Your firm is the newly appointed external auditor to a large company that sells, maintains and leases office equipment and furniture to its customers and you have been asked to co- operate with internal audit to keep total audit costs down. The company wants the external auditors to rely on some of the work already performed internal audit.
The internal auditors provide the following services to the company:
(i) A cyclical audit of the operation of internal controls in the company‘s major functions (operations, finance, customer support and information services);
(ii) A review of the structure of internal controls in each major function every four years;
(iii) An annual review of the effectiveness of measures put in place management to minimise the major risks facing the company.
During the current year, the company has gone through a major internal restructuring in its information services function and the internal auditors have been closely involved in the preparation of plans for restructuring, and in the related post-implementation review.
a) Explain the extent to which your firm will seek to rely on the work of the internal auditors in each of the areas noted above. (6 marks)
b) Describe the information your firm will seek from the internal auditors in order for you to determine the extent of your reliance. (6 marks)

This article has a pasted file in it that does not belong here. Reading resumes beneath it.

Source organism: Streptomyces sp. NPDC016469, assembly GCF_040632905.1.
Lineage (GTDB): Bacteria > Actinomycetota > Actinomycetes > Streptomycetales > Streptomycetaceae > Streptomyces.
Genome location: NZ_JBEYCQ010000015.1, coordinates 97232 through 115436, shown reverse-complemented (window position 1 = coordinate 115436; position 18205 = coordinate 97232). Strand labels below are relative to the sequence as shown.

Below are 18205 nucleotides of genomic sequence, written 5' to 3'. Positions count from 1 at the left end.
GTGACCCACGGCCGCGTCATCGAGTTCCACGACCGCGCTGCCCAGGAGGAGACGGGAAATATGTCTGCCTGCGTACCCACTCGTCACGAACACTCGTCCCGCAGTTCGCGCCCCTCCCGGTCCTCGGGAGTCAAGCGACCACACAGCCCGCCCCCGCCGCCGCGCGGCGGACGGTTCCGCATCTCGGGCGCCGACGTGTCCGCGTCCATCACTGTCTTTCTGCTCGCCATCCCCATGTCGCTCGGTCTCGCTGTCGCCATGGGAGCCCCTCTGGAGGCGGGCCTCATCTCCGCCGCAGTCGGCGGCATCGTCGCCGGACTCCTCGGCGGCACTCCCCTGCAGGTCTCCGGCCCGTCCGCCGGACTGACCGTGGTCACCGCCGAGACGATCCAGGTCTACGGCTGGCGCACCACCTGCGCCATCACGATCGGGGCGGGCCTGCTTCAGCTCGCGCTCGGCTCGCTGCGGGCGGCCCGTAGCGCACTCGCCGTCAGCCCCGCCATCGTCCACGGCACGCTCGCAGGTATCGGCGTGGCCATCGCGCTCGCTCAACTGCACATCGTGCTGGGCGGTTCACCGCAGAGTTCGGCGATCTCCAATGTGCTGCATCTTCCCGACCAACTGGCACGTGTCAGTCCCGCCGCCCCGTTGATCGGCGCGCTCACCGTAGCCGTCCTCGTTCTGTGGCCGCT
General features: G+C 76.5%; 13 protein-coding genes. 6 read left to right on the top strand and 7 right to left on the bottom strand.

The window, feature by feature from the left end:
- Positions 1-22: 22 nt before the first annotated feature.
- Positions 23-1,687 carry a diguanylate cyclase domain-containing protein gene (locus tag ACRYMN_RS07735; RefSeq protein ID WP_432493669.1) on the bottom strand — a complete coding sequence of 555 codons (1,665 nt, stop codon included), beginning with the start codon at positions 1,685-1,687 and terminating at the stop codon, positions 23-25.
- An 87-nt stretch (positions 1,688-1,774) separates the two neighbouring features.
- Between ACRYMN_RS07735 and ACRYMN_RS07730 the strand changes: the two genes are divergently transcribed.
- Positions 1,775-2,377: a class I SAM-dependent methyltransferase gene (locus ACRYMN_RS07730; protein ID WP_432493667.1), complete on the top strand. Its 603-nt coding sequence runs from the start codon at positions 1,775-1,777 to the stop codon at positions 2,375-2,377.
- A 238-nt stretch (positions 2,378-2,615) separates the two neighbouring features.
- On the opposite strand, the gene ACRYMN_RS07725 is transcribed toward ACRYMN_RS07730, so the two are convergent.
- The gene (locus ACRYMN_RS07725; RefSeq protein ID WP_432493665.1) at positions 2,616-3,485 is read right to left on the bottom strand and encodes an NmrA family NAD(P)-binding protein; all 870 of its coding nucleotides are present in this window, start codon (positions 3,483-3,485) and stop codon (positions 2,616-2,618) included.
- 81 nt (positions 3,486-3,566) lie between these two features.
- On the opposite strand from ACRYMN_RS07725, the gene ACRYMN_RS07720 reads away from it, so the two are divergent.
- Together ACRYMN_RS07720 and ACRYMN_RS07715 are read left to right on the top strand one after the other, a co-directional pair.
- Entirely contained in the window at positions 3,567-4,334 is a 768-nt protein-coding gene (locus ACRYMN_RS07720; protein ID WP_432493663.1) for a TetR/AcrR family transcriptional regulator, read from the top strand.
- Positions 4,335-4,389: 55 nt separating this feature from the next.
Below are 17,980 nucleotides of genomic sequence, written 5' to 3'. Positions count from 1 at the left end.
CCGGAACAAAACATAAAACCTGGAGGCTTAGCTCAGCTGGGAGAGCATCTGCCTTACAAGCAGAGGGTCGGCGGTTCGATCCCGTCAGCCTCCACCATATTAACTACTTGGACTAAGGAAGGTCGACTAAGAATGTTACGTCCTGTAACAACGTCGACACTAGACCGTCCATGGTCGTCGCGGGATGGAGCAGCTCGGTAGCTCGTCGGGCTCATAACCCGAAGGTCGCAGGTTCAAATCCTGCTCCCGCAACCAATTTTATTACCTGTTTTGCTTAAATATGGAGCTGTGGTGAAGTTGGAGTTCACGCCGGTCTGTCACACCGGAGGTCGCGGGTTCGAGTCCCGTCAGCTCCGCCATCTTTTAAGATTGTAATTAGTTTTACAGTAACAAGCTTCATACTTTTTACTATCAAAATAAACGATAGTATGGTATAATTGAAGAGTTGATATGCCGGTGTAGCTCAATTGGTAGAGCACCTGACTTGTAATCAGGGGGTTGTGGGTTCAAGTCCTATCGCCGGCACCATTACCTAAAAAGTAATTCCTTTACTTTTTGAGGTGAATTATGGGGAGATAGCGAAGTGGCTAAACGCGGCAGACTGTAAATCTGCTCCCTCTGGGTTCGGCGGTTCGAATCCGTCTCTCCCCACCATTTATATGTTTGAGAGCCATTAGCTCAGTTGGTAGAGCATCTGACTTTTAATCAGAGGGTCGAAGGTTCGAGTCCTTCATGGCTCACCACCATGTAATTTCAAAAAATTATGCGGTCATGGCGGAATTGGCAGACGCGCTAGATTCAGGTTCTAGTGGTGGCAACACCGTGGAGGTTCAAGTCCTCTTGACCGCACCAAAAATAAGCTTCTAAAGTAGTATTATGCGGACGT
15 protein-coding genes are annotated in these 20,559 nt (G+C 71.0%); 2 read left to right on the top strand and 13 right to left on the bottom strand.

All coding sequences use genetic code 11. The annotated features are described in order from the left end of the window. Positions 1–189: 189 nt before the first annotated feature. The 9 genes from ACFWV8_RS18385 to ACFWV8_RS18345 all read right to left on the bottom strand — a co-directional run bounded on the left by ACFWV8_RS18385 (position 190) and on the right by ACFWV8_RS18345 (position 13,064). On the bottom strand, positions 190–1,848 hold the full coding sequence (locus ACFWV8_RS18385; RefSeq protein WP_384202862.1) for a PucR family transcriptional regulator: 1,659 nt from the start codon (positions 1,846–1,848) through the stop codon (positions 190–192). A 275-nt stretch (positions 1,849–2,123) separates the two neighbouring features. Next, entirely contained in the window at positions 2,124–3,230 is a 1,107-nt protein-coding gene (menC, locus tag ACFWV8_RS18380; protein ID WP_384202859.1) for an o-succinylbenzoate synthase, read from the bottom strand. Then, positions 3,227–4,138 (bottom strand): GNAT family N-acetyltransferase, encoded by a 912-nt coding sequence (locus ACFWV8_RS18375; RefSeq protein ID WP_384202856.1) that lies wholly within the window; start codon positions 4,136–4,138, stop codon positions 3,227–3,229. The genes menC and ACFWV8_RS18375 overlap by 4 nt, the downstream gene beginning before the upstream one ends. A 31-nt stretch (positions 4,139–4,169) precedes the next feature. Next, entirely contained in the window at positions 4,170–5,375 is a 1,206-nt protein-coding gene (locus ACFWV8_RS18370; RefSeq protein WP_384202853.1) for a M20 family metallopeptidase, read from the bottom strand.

c) Describe the circumstances in which it would not be possible to rely on the work of the
internal auditors. (4 marks)
d) Explain why it will be necessary for your firm to perform its own work in certain audit areas in addition to relying on the work performed internal audit. (4 marks)
(Total: 20 marks)
(a) Reliance on work of internal auditors
(i) As requested, the external auditors will seek to rely on the work of internal audit to the maximum extent possible. This might cover planning, risk assessment, tests of controls and substantive testing.
(ii) In all cases, the external auditor should be aware that the purpose of internal audit‘s work will not be primarily directed towards the financial statements.
(iii) In relation to the audit of internal controls, it may be possible to rely on the work of internal audit in relation to all of the areas noted, but only if the internal controls audited affect the financial statements. It may be that internal audit‘s work on operations and customer support is less relevant than its work in other areas.
(iv) In relation to the four-year review of internal controls – the extent of reliance will depend on how long ago the last review was conducted. If it was conducted recently, it will provide help in relation to the external auditor‘s assessment of the accounting and internal control systems.
(v) In relation to risk management – the relevance of internal audit work depends on the extent to which risks in relation to reporting in general, and the financial statements in particular, have been addressed separately management. This work will be relevant to
the external auditor‘s risk assessment and planning
(b) Information required